from The American Heritage® Dictionary of the English Language, 4th Edition
- n. A song of praise or thanksgiving to God or a deity.
- n. A song of praise or joy; a paean.
- transitive v. To praise, glorify, or worship in or as if in a hymn.
- intransitive v. To sing hymns.
from Wiktionary, Creative Commons Attribution/Share-Alike License
- n. A song of praise or worship.
- v. To sing a hymn; to praise or worship by singing.
from the GNU version of the Collaborative International Dictionary of English
- n. An ode or song of praise or adoration; especially, a religious ode, a sacred lyric; a song of praise or thanksgiving intended to be used in religious service
- transitive v. To praise in song; to worship or extol by singing hymns; to sing.
- intransitive v. To sing in praise or adoration.
from The Century Dictionary and Cyclopedia
- n. In general, a religious ode, song, or other poem: as, the Homeric hymns; the hymns of Pindar.
- n. Specifically A metrical formula of public worship, usually designed to be sung by a company of worshipers.
- n. In a narrow sense, an extra-Biblical poem of worship: opposed to psalm.
- To celebrate or worship in song; address hymns to; salute with song.
- To express in a hymn; sing as a hymn: as, “hymned thanks,”
- To sing hymns.
from WordNet 3.0 Copyright 2006 by Princeton University. All rights reserved.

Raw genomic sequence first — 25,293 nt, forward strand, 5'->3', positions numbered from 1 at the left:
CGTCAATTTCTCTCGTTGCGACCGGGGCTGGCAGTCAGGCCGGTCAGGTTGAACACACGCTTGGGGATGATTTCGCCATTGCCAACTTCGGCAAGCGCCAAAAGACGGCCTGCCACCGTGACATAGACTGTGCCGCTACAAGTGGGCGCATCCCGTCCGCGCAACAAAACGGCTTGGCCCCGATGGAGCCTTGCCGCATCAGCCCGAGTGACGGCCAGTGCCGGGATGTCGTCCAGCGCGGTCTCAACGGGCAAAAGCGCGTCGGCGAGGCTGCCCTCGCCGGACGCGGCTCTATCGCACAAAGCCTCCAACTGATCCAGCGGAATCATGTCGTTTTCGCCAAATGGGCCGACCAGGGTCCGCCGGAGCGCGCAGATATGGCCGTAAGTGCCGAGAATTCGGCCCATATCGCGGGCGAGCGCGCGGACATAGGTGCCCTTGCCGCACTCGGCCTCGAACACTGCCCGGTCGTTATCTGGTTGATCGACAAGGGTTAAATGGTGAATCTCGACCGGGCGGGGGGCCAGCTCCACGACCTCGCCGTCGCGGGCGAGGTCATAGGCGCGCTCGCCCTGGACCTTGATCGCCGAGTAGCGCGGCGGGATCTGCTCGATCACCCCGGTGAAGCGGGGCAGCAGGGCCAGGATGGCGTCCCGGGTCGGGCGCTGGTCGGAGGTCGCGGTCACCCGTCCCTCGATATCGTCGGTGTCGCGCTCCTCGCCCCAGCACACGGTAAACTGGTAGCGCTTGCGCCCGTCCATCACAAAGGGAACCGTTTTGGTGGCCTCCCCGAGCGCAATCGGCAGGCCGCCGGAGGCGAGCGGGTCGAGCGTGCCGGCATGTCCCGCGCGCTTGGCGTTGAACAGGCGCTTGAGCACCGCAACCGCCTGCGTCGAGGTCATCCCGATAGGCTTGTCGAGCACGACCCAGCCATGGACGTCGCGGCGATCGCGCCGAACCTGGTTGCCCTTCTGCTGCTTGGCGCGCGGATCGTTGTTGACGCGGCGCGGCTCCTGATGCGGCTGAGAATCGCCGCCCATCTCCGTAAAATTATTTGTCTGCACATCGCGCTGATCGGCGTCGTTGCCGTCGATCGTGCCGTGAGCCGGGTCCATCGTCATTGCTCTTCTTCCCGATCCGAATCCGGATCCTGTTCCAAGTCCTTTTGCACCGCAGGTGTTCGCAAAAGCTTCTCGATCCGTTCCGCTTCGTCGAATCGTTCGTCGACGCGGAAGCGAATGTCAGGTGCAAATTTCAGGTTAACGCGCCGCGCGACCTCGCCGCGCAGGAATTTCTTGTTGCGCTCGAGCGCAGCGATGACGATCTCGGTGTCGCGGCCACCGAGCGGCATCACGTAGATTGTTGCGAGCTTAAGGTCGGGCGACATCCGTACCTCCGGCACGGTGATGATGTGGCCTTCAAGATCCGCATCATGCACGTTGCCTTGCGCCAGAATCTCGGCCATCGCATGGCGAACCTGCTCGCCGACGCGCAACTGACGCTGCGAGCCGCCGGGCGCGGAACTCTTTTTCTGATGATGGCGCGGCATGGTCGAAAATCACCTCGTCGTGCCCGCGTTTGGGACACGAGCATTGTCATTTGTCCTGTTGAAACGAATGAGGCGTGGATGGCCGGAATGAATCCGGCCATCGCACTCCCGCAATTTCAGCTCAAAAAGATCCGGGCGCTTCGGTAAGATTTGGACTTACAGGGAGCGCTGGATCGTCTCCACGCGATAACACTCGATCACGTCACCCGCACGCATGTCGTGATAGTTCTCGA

- v. sing a hymn
- v. praise by singing a hymn
- n. a song of praise (to God or to a saint or to a nation)
The term hymn has a less definite meaning than those of antiphon or responsory, and in the primitive liturgies its use is somewhat uncertain.
 Whenever in this work the term hymn occurs, it is applied to the words as distinguished from the music.
One thing you notice when you attend non-Catholic services where people sing with gusto, where people love their hymns, and the hymns truly do reflect an organic preference of the people: all the verses are sung because the hymn is the only thing going on.
In the 8-line “The Ostrich,” Webster celebrates the bird in hymn stanzas, arranged in their usual pattern of alternating lines of four and three iambic feet:
Life , but after that hymn is sung, then it can be Dixieland bands, all the way.
This hymn is now part of FA Cup folklore, and it's BECAUSE Cardiff City were there ..... isnt that ENOUGH reason to be proud?
Our favorite hymn is “I love you conditionally, get off my property”
It's a beautiful hymn; the Latin words are terrific, although I'm not mad about either of these translations into English.
December 14, 2007 at 12:51 am in short, hymn neads yore komplete attenshuns and devoshuns.
As its creator points out, The purpose of hymn is to allow you to exercise your fair-use rights under copyright law.